• PKAddPassesViewController – Used to display a pass for the user to save in their Wallet.
  • PKAddPassesViewControllerDelegate – Xamarin.iOS developers


Refer to the PassLibrary project in the sample for this article. It demonstrates the following common functions that would be required in a Wallet Companion Application:

Check that Wallet is Available

Wallet is not available on the iPad, so applications should check before attempting to access PassKit features.

if (PKPassLibrary.IsAvailable) {
    // create an instance and do stuff...

Creating a Pass Library Instance

The PassKit library is not a singleton, applications should create and store and instance to access the PassKit API.

if (PKPassLibrary.IsAvailable) {
    library = new PKPassLibrary ();
    // do stuff...

Get a List of Passes

Applications can request a list of passes from the library. This list is automatically filtered by PassKit, so that you can only see passes that have been created with your Team ID and which are listed in your Entitlements.

var passes = library.GetPasses ();  // returns PKPass[]

Note that the simulator does not filter the list of passes returned, so this method should always be tested on real devices. This list can be displayed in a UITableView. The sample app looks like this after two coupons have been added:

The sample app look like this after two coupons have been added

Displaying Passes

A limited set of information is available for rendering of passes within companion apps.

Choose from this set of standard properties to display lists of passes, as the example code does.

string passInfo =
                "Desc:" + pass.LocalizedDescription
                + "\nOrg:" + pass.OrganizationName
                + "\nID:" + pass.PassTypeIdentifier
                + "\nDate:" + pass.RelevantDate
                + "\nWSUrl:" + pass.WebServiceUrl
                + "\n#" + pass.SerialNumber
                + "\nPassUrl:" + pass.PassUrl;

This string is shown as an alert in the sample:

The Coupon Selected alert in the sample

You can also use the LocalizedValueForFieldKey() method to retrieve data from fields in the passes you have designed (since you will know what fields should be present). The example code does not show this.

Loading a Pass from a File

Because a pass can only be added to Wallet with the user’s permission, a view controller must be presented to let them decide. This code is used in the Add button in the example, to load a pre-built pass that is embedded in the app (you should replace this with one that you have signed):

NSData nsdata;
using ( FileStream oStream = File.Open (newFilePath, FileMode.Open ) ) {
        nsdata = NSData.FromStream ( oStream );
var err = new NSError(new NSString("42"), -42);
var newPass = new PKPass(nsdata,out err);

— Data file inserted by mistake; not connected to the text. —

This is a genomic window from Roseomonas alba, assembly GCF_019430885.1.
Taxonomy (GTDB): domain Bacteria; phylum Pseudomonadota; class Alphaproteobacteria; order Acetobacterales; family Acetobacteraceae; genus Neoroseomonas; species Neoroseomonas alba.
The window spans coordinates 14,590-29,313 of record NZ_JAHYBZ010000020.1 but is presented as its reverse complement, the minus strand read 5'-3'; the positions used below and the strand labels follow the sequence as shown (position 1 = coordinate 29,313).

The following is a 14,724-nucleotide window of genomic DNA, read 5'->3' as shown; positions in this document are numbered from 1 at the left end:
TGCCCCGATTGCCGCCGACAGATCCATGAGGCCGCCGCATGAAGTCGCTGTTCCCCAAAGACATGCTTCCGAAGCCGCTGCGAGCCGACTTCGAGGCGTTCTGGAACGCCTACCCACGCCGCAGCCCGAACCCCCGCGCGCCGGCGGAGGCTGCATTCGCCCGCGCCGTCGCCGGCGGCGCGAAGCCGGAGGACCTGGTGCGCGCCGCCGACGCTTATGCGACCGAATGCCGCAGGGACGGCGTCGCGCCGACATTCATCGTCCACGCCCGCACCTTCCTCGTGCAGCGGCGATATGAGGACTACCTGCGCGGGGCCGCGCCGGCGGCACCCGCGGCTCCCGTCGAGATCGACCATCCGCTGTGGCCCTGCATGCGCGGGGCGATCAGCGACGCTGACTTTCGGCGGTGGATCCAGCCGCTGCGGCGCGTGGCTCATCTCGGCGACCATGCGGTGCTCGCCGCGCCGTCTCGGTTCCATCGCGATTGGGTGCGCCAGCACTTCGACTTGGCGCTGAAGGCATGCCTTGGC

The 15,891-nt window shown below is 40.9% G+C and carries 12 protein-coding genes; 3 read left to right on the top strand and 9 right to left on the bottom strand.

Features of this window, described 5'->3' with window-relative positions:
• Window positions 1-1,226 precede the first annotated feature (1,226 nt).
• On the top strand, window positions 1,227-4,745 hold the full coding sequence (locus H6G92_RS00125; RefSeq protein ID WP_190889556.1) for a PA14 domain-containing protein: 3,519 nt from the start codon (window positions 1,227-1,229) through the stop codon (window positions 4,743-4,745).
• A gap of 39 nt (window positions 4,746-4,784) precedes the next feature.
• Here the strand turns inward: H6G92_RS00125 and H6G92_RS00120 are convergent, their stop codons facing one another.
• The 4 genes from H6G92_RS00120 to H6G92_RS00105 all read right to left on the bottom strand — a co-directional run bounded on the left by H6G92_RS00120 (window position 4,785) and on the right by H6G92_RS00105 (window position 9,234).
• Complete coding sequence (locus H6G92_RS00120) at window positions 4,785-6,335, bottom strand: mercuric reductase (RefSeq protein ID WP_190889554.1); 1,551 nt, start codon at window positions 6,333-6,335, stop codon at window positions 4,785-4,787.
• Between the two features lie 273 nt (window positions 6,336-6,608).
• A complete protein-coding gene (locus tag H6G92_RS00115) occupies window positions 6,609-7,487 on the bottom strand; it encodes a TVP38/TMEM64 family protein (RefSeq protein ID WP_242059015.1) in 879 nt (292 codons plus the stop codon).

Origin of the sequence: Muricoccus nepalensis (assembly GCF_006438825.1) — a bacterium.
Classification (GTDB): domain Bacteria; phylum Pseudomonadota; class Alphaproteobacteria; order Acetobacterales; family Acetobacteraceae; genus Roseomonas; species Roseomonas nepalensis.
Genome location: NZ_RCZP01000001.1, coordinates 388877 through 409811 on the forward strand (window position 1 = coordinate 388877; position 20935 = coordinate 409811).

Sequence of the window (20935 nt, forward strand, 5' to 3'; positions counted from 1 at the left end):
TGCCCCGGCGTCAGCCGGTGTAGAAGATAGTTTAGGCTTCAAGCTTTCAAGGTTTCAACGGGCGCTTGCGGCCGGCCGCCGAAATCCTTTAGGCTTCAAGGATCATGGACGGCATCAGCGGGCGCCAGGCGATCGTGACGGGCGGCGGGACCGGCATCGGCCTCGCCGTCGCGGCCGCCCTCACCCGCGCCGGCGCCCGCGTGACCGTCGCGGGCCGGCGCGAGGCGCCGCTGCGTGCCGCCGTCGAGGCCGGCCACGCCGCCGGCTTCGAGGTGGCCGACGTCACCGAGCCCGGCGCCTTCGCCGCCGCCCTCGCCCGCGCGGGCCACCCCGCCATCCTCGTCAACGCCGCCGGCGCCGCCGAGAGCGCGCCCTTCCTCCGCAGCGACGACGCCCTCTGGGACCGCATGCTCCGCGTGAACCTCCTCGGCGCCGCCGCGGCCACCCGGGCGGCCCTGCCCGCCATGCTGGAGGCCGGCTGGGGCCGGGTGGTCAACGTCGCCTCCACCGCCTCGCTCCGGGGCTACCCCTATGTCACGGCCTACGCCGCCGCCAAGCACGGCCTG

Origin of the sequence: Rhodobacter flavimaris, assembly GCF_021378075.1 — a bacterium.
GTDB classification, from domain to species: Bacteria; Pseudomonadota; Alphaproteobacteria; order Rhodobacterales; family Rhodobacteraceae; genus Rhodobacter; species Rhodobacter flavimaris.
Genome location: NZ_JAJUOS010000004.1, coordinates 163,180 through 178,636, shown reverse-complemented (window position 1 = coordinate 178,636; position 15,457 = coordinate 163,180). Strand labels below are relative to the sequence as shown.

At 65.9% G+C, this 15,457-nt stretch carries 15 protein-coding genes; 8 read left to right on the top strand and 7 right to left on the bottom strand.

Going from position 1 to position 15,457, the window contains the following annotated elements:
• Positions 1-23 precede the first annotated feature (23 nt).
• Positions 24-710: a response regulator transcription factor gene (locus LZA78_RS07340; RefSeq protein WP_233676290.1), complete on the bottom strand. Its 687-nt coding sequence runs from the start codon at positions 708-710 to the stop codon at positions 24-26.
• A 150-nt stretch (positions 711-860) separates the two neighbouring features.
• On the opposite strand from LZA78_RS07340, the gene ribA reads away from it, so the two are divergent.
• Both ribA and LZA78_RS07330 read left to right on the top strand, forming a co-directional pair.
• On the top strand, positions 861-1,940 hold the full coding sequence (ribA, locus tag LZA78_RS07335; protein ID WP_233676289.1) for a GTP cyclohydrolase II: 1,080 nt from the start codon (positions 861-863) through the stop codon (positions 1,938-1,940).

var pkapvc = new PKAddPassesViewController(newPass);
NavigationController.PresentModalViewController (pkapvc, true);

The pass is presented with Add and Cancel options:

The pass presented with Add and Cancel options

Replace an Existing Pass

Replacing an existing pass does not require the user’s permission, however it will fail if the pass does not already exist.

if (library.Contains (newPass)) {
     library.Replace (newPass);

Editing a Pass

PKPass isn’t mutable, so you cannot update pass objects in your code. To alter the data in a pass an application must have access to a web server that can keep a record of passes and generate a new pass file with updated values which the application can download.

Pass file creation must be done on a server because passes must be signed with a certificate that must be kept private and secure.

Once an updated pass file has been generated, use the Replace method to overwrite the old data on the device.

Display a Pass for scanning

As previously noted, only Wallet can display a pass for scanning. A Pass can be displayed using the OpenUrl method as shown:

UIApplication.SharedApplication.OpenUrl (p.PassUrl);

Receiving Notifications Of Changes

Applications can listen for changes being made to the Pass Library using the PKPassLibraryDidChangeNotification. Changes could be caused by notifications triggering updates in the background, so it is good practice to listen for them in your app.

noteCenter = NSNotificationCenter.DefaultCenter.AddObserver (PKPassLibrary.DidChangeNotification, (not) => {
    BeginInvokeOnMainThread (() => {
        new UIAlertView("Pass Library Changed", "Notification Received", null, "OK", null).Show();
        // refresh the list
        var passlist = library.GetPasses ();
        table.Source = new TableSource (passlist, library);
        table.ReloadData ();
}, library);  // IMPORTANT: must pass the library in

It is important to pass a library instance when registering for the notification because PKPassLibrary is not a singleton.

Server Processing

A detailed discussion of building a server application to support PassKit is beyond the scope of this introductory article.

See dotnet-passbook open source C# server-side code.

Push Notifications

A detailed discussion of using push notifications to update passes is beyond the scope of this introductory article.

You would be required to implement the REST-like API defined by Apple to respond to web requests from Wallet when updates are required.

See Apple's Updating a Pass guide for more information.


This article introduced PassKit, outlined some of the reasons why it is useful and described the different parts that must be implemented for a full PassKit solution. It described the steps required to configure your Apple Developer account to create passes, the process to make a pass manually and also how to access the PassKit APIs from a Xamarin.iOS application.